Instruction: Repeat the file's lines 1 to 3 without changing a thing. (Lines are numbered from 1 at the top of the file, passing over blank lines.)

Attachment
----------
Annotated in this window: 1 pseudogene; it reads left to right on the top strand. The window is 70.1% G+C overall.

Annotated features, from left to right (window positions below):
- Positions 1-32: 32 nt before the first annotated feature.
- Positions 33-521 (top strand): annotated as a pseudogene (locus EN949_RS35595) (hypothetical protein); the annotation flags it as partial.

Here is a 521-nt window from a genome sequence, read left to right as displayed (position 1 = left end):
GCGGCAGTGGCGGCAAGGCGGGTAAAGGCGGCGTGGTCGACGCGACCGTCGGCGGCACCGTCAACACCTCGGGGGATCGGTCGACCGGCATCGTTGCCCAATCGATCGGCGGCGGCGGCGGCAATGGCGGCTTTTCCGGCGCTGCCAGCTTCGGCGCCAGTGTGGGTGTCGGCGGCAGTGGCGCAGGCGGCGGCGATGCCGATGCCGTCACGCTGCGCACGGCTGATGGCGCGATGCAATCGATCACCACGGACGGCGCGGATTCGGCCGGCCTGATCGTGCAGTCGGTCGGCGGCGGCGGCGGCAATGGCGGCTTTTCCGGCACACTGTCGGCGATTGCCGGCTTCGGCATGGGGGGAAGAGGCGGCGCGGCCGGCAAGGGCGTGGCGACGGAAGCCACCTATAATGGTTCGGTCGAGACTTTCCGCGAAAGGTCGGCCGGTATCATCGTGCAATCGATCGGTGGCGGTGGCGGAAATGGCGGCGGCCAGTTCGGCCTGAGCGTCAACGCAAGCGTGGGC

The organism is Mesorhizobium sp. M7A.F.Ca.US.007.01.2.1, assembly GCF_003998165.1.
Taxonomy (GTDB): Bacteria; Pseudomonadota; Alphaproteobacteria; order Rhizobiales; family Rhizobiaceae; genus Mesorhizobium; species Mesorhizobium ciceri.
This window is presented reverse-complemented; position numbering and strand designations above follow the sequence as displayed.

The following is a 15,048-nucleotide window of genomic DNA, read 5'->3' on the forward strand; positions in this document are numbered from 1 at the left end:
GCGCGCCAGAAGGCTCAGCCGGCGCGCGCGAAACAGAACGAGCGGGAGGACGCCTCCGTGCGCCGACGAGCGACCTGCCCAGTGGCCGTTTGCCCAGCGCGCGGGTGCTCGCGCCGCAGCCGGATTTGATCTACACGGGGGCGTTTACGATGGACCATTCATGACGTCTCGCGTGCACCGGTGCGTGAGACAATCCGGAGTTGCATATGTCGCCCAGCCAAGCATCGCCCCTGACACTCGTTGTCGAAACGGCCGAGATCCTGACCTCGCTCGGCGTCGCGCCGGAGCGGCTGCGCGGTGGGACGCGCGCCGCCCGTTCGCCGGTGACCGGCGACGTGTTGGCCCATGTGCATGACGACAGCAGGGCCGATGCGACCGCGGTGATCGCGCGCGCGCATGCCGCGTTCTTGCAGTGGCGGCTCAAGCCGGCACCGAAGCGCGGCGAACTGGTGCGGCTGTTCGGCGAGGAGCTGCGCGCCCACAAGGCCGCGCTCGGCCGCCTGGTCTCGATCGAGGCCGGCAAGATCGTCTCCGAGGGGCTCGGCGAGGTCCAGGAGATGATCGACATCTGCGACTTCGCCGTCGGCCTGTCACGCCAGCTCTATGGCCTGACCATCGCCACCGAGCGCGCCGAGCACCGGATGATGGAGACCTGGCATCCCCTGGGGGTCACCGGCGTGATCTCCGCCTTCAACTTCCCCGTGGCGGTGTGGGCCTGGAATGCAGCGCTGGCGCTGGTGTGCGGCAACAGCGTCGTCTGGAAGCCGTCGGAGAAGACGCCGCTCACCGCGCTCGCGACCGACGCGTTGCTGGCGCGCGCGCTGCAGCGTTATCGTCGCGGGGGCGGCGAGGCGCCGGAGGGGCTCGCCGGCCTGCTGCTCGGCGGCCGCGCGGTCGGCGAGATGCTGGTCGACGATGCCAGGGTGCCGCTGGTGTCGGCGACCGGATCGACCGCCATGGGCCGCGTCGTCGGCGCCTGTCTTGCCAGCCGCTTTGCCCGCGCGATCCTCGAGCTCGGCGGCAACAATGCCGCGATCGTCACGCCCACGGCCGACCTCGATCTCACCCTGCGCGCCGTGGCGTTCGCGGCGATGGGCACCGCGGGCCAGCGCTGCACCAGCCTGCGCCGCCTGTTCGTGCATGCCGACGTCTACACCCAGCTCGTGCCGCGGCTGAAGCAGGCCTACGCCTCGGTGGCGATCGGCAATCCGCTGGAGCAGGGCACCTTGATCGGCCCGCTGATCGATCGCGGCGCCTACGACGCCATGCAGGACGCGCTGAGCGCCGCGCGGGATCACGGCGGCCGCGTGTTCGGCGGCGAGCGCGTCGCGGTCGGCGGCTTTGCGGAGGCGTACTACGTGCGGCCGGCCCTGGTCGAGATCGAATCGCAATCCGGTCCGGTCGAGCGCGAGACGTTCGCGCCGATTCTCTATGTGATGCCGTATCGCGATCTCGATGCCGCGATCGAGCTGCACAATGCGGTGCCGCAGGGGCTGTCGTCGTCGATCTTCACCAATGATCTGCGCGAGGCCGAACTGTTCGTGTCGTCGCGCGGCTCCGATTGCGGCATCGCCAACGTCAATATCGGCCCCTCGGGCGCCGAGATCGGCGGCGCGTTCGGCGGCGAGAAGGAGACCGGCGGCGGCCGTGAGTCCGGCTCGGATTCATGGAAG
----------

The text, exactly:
Annotated in this window: 1 pseudogene; it reads left to right on the top strand. The window is 70.1% G+C overall.

Annotated features, from left to right (window positions below):
- Positions 1-32: 32 nt before the first annotated feature.